Ron creates a variety of colorful art, such as abstracts and portraits. To see more of Ron's artwork, visit his gallery: http://community.art-is-fun.com/photo/photo/listForContributor?scre...
When you view his portfolio, be sure to click on the images to view them larger!
Please join us for this interview with Ron:
Personally, I would call my work a collection of whimsies, many are abstracts but I keep coming back to nature for inspiration. That is, I try to have fun with what I am doing and find some balance, on the one hand, yet on the other hand I want some images to be more perturbing, more provocative… like knocking the canary off its roost. I think that many times people need to stop doing what they are mindlessly doing and simply ponder better answers to the questions of life. Ideally, I want to stop the viewer long enough for them to think things out.
How long have you been an artist and how did you become an artist?
I remember first doing portrait drawings in charcoal when I was about twelve. Then I was an art minor in college and had my first exhibition at age 27, which was only a tad successful, but then I worked for nearly a lifetime as a social worker and university professor of counseling, e.g. I researched bullying behaviors and wrote a number of journal articles and co-wrote two books on school bullying prevention (The Bullying Prevention Handbook I & II) and put ¨art¨ on a back burner. I would take it up as needed for both pleasure and emotional survival. Since retiring and for the past three years I have devoted myself to it on a full-time basis. This means I try to work each day at it. However, at first, I took classes in watercolors with Lilia Yepes, a professor at the Institute for Bellas Arts here in Cali, Colombia. I had had so little experience with watercolor and it had been of such long term interest to me that I simply had to learn more. More recently I have been working more with inks and acrylics.
Watercolors are still my favorite. With the addition of glycerine, I have learned that they can become much bolder. But they start out with such fine subtlety… they can be simply beautiful.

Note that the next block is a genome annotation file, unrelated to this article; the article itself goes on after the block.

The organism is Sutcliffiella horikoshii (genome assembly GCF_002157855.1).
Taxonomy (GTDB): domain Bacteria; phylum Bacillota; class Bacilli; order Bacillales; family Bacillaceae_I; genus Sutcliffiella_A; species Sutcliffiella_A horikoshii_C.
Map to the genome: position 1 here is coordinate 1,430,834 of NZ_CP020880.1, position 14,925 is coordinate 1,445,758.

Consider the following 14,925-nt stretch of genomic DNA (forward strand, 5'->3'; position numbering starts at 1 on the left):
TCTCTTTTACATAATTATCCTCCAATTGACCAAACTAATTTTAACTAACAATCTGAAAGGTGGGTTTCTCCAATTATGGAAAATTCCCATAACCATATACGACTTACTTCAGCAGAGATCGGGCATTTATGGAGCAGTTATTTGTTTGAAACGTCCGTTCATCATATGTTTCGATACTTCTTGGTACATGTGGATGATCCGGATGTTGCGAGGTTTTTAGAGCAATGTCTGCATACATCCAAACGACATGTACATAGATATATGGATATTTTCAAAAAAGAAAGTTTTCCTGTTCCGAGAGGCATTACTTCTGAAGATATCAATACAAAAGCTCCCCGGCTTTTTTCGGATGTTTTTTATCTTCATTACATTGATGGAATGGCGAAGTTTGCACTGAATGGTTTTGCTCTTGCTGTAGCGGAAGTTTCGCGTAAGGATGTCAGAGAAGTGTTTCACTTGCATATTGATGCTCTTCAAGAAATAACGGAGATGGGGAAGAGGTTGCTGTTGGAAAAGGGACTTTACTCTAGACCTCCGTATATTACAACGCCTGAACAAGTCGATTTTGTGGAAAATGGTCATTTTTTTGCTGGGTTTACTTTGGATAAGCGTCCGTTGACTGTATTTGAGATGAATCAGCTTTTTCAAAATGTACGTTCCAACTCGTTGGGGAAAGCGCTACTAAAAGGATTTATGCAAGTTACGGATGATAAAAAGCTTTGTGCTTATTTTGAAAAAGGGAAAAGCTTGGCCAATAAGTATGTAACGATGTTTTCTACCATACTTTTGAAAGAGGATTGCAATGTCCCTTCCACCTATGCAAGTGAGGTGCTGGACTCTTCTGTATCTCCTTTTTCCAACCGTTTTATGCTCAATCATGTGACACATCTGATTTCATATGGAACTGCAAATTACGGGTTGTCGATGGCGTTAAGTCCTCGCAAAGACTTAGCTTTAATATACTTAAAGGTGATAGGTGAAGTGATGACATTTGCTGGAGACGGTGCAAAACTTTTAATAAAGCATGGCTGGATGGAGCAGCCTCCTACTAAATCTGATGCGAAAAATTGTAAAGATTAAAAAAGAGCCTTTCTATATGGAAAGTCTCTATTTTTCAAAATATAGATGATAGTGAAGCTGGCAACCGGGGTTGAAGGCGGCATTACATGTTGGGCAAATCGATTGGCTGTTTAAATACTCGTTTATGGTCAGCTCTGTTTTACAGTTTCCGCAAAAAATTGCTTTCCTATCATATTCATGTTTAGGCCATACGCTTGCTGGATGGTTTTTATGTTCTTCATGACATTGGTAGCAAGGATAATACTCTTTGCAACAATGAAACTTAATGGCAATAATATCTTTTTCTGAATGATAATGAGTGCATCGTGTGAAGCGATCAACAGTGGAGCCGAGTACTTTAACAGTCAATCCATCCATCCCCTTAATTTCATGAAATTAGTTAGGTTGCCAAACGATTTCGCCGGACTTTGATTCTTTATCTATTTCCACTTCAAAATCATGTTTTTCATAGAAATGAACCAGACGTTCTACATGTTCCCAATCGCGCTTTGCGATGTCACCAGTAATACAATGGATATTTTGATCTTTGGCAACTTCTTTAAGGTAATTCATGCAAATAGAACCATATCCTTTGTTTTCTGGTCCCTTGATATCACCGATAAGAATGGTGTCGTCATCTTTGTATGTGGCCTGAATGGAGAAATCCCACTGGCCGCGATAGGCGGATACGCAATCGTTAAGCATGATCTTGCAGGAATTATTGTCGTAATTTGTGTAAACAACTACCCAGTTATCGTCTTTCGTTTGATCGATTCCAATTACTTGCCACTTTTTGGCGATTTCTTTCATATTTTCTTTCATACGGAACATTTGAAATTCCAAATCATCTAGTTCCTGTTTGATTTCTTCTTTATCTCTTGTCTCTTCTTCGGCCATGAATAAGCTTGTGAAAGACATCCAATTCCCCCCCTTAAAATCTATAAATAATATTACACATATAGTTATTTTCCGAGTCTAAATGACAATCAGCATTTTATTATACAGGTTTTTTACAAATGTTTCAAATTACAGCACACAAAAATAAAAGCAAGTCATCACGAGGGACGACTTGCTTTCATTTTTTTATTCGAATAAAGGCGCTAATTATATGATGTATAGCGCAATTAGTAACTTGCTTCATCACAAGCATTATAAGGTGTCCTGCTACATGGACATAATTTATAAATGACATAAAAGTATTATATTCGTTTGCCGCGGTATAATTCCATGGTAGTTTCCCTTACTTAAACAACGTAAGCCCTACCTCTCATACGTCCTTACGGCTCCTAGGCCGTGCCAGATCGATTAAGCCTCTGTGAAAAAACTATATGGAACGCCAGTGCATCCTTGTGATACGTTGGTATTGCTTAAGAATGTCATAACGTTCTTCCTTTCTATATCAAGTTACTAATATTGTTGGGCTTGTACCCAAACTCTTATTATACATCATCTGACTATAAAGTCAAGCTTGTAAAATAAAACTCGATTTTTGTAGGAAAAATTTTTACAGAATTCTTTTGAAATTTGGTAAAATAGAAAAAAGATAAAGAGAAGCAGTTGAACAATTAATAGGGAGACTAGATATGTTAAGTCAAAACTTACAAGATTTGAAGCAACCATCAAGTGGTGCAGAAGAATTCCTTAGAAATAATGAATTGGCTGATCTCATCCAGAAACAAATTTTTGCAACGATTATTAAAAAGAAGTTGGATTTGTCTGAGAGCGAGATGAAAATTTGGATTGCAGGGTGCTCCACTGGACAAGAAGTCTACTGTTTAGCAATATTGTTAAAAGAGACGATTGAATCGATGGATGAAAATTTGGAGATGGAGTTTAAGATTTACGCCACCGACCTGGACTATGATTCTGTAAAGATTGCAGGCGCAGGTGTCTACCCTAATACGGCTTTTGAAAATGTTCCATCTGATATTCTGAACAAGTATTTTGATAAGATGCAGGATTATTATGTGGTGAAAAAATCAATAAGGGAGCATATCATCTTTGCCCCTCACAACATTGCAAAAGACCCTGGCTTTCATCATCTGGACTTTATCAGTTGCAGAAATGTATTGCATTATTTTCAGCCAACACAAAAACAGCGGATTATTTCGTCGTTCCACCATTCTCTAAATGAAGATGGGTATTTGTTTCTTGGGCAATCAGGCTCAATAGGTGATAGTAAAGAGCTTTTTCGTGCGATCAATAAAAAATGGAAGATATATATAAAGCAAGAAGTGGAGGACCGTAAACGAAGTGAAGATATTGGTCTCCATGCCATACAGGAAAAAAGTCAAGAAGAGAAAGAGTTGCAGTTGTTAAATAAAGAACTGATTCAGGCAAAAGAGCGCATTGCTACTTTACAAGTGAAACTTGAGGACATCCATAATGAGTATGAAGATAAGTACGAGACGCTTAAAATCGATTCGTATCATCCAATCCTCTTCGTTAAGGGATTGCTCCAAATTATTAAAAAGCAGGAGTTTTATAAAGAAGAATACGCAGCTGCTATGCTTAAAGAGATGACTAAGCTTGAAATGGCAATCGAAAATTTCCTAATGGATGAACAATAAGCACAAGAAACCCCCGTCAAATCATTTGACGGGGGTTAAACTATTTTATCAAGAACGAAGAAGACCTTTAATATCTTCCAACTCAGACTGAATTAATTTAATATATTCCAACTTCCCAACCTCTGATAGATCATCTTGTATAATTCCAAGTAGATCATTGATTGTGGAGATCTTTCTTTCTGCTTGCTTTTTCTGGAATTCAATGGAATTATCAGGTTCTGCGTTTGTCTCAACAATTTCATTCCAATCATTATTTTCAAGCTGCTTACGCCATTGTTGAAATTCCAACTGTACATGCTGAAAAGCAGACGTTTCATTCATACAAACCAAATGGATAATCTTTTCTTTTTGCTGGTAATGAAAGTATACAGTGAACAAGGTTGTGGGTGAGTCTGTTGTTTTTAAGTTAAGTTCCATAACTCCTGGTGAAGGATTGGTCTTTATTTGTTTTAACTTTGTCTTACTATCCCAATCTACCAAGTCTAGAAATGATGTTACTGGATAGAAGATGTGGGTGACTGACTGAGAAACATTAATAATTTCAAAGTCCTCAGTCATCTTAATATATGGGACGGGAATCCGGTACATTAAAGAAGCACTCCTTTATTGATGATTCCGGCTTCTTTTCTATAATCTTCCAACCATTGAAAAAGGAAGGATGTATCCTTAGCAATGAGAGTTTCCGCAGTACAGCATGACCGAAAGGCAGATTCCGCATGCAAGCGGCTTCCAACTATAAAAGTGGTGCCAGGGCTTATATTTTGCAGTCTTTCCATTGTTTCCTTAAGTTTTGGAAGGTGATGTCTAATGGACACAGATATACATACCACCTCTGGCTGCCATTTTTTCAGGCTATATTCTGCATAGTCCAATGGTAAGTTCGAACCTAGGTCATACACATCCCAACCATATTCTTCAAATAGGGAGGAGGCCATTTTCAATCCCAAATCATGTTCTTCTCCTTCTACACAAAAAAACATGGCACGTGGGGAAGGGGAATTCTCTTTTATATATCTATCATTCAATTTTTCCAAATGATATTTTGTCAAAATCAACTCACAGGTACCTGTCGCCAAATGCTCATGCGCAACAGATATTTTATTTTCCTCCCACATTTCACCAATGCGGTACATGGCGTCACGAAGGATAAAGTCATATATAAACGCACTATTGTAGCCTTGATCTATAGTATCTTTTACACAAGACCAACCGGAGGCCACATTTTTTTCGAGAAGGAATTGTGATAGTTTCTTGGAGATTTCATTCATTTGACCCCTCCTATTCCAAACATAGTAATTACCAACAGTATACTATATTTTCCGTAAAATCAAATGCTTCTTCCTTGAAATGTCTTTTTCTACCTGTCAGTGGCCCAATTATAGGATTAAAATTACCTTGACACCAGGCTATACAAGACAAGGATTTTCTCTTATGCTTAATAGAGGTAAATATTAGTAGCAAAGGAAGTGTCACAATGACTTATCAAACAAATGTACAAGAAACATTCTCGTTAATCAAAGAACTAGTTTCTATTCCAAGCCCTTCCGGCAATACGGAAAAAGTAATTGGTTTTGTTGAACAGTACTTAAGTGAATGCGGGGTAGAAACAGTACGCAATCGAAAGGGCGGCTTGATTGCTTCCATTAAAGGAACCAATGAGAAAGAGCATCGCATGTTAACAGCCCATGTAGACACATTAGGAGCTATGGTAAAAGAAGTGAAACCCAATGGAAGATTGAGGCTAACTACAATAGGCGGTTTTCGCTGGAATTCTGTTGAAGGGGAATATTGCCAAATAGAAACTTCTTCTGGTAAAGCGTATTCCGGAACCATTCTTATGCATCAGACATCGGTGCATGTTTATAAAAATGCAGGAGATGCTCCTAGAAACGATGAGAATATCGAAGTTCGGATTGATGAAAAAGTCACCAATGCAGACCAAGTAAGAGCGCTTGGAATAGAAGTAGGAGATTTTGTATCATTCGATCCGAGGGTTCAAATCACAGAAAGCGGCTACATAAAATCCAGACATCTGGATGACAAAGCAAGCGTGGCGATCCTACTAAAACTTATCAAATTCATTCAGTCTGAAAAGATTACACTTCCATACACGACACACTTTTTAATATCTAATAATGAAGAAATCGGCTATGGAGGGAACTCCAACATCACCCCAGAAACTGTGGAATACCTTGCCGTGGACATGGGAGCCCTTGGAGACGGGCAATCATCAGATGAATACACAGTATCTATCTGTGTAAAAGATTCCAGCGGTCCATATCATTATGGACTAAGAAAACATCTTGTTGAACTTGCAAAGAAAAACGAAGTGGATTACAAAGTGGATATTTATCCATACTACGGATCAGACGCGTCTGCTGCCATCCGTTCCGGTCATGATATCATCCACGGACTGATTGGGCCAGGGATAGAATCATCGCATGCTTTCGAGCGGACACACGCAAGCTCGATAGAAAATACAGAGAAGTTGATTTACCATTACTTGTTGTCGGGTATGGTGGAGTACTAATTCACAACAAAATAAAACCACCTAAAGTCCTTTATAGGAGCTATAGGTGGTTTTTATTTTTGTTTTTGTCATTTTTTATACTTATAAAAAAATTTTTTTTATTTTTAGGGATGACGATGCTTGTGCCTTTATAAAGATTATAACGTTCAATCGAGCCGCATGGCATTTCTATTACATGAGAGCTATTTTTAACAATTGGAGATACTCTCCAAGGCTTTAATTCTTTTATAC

The work I called Desplazado, i.e. Spanish for Displaced Person, (shown above) is the most meaningful work I have done in the past year. It features a fellow that had both parents killed by the guerilla in an outlying area and he escaped to Cali for safety and survival. He has been homeless ever since and lives by his wits, i.e. he´s a street person. I also live in Cali, Colombia and have for the past eleven plus years. I ran across this fellow and he willingly posed for the watercolor portrait. As it was my first watercolor portrait I had much fear of messing it up. But, alas, I don´t think I did. It seems to show his personhood, his character. I guess I got lucky. I did a pencil drawing first, then came over in light colors and added the shading and green background as a final step.
I have some experience working with clay, doing small ceramic pieces, mainly pots, but I have never done figurative sculpture with it, i.e. large pieces. I would dearly love to attempt it, but it is also frightening.
Is there an element of making art that you enjoy the most, and why?
What I enjoy most is seeing how the work has dried the morning of the day after I did it. There is an element of surprise as to how it dried and how that changed the work that is much like a kid hurriedly opening presents under a Christmas tree. I love it.
If you could imagine the “perfect art day” for yourself, what would it be like?
The perfect art day is one where the breathing is easy… simply enjoying the creative process as it develops and ¨going with it¨ … going with the flow, looking for the flow and enjoying it.
If you could spend 24 hours with one artist, living or historical, who would you want to spend the day with and why? What would the two of you do?
There are two artists, both post-impressionists, Paul Gauguin and Vincent Van Gogh that I consider to be tops. They did their work from deep passion and did it all so well. I like the colors Gauguin balances and I like the intensity of Van Gogh´s work. I would spend the morning asking questions, trying to figure out how they think and feel about what they were doing, and spend the afternoon simply watching them work.
Do you have any tips or advice for aspiring artists?
Since I have few clues about the world of art, I have little advice to share. I guess I would tell someone aspiring to art to go to an art center, e.g. NYC, and embed themselves for the long haul toward self- discovery.
Anything else you'd like to mention that I didn't ask?
There needs to be a “How To” book on infiltrating the art world. For example, how does one get ¨found¨ or ¨recognized¨? Connect with galleries and professionals in the field?
Many congrats Ron.....lovely interview and wonderful art......enjoy your couple of weeks of member spotlight......xx
congratulations, ron oliver.
Thank you for your interview, Ron, and sharing your thoughts. I like your paintings and the fact that each seems to be inspired by an underpinning idea or motivation. Enjoy your POTW!
Congrats and thanks Ron for the inspiring interview
Wonderful interview, very inspiring art work! It was a pleasure to learn more about you.... very interesting.
Congratulations Ron for being featured artist of the week...thank you for sharing your art journey with us and your marvelous art works....very interesting reading....enjoy your week!
Congratulations Ron!!!! Enjoy your week... have always enjoyed your art!
Great art, love the vibrant colours!
Thanks for the encouraging words... it´s a bit like living out the song Home on the Range :)